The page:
All operations programmed with field symbols are applied to the field assigned to it. For example, a MOVE statement between two field symbols moves the contents of the field assigned to the first field symbol to the field assigned to the second field symbol. The field symbols themselves point to the same fields after the MOVE statement as they did before.

    You can create field symbols either without or with type specifications. If you do not specify a type, the field symbol inherits all of the technical attributes of the field assigned to it. If you do specify a type, the system checks the compatibility of the field symbol and the field you are assigning to it during the ASSIGN statement.

    Field symbols provide greater flexibility when you address data objects:

    If you want to process sections of fields, you can specify the offset and length of the field dynamically.

    You can assign one field symbol to another, which allows you to address parts of fields.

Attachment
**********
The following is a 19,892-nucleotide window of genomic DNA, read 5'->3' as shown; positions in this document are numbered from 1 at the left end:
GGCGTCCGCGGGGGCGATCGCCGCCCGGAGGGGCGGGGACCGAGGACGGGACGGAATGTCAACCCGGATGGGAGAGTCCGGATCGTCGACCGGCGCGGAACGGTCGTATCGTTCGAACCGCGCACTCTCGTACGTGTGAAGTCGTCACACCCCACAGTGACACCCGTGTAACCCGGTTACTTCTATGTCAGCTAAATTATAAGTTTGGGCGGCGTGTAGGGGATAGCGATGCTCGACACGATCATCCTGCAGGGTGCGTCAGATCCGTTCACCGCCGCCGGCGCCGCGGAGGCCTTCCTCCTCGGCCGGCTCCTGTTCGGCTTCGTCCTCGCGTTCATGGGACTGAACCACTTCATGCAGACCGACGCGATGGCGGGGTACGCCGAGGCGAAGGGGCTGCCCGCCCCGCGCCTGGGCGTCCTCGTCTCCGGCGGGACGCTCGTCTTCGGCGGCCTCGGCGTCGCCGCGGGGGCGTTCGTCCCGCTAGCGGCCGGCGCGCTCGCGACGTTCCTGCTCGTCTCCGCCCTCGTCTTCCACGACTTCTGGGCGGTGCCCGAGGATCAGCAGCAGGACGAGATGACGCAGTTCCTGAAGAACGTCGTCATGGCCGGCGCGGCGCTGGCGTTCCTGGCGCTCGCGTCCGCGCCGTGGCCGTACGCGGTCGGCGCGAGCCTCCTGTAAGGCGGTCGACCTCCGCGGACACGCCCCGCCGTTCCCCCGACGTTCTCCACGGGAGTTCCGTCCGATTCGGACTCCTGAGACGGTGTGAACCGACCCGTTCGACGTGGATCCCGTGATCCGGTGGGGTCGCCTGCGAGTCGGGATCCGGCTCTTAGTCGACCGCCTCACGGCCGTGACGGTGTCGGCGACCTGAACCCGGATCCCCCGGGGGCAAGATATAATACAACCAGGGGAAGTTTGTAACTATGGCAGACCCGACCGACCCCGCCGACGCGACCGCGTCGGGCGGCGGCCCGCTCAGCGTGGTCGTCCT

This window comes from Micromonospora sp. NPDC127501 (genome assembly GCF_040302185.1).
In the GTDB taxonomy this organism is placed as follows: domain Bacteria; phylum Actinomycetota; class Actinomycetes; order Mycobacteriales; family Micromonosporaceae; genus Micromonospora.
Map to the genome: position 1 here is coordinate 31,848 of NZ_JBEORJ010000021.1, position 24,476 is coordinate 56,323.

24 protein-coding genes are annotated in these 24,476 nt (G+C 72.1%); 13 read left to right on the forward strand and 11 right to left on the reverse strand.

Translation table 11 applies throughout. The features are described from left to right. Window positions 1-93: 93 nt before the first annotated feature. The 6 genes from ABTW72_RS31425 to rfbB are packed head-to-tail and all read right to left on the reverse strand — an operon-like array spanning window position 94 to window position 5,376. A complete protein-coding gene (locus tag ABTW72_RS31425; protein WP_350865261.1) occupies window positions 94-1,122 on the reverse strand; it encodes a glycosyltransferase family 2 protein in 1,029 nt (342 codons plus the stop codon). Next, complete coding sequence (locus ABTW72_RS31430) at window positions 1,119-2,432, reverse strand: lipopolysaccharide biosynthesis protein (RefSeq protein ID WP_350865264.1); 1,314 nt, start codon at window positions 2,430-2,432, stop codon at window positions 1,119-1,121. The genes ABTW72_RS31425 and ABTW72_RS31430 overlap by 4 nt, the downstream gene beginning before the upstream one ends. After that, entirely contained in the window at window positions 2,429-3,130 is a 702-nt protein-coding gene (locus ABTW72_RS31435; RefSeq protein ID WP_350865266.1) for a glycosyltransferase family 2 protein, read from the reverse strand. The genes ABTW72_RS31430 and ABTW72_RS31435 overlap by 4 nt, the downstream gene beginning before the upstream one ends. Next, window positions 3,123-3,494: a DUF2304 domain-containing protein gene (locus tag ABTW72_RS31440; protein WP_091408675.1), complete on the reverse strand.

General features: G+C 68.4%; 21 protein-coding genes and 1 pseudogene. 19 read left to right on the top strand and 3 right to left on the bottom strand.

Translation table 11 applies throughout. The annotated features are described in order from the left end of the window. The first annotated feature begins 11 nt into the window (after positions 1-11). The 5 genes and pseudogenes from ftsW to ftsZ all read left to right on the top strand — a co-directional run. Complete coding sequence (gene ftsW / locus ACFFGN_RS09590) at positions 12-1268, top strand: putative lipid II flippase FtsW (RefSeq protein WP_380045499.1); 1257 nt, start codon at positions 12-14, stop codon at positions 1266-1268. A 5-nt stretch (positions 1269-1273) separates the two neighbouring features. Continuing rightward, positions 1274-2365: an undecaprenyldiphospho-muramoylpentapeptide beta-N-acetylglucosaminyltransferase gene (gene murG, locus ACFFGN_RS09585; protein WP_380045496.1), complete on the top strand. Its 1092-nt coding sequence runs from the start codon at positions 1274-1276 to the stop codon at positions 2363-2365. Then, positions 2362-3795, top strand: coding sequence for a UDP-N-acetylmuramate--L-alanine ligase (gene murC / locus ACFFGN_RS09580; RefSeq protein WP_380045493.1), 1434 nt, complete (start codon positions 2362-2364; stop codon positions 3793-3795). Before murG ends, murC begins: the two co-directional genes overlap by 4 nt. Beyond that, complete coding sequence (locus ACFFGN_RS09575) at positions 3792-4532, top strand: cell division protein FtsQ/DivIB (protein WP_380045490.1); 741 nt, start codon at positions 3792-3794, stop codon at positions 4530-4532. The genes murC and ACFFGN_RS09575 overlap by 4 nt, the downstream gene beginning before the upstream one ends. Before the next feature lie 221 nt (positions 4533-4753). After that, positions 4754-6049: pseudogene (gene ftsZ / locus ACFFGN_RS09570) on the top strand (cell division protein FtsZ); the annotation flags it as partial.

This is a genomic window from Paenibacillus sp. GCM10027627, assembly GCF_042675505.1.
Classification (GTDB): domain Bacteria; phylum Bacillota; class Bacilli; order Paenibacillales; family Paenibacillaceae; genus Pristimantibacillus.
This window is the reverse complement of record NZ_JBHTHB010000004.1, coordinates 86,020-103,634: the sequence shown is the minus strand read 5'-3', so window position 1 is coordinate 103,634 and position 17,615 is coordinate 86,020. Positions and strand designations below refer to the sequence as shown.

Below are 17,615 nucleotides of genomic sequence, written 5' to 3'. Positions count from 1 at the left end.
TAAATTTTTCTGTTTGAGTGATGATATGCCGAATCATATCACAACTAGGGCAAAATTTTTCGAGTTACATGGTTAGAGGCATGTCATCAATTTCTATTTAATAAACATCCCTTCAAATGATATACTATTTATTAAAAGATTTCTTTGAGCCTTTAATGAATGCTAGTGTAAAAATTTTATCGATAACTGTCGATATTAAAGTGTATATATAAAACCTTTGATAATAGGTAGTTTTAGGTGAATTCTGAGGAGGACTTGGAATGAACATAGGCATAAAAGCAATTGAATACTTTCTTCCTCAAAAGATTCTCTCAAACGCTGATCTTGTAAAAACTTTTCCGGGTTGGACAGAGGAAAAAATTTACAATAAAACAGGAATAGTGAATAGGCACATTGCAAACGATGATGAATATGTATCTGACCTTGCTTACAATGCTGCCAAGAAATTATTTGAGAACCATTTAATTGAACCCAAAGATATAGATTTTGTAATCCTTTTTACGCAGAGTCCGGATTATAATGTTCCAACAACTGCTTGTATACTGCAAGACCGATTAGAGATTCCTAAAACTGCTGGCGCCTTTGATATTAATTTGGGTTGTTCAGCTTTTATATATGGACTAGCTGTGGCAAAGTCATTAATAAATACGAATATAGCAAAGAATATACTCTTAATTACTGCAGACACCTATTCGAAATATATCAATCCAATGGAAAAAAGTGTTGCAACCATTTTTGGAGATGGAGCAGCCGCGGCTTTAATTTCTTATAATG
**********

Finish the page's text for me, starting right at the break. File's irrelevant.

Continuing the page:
Assignments to field symbols may extend beyond field boundaries. This allows you to address regular sequences of fields in memory efficiently.

    You can also force a field symbol to take different technical attributes from those of the field assigned to it.

    The flexibility of field symbols provides elegant solutions to certain problems. On the other hand, it does mean that errors can easily occur. Since fields are not assigned to field symbols until runtime, the effectiveness of syntax and security checks is very limited for operations involving field symbols. This can lead to runtime errors or incorrect data assignments.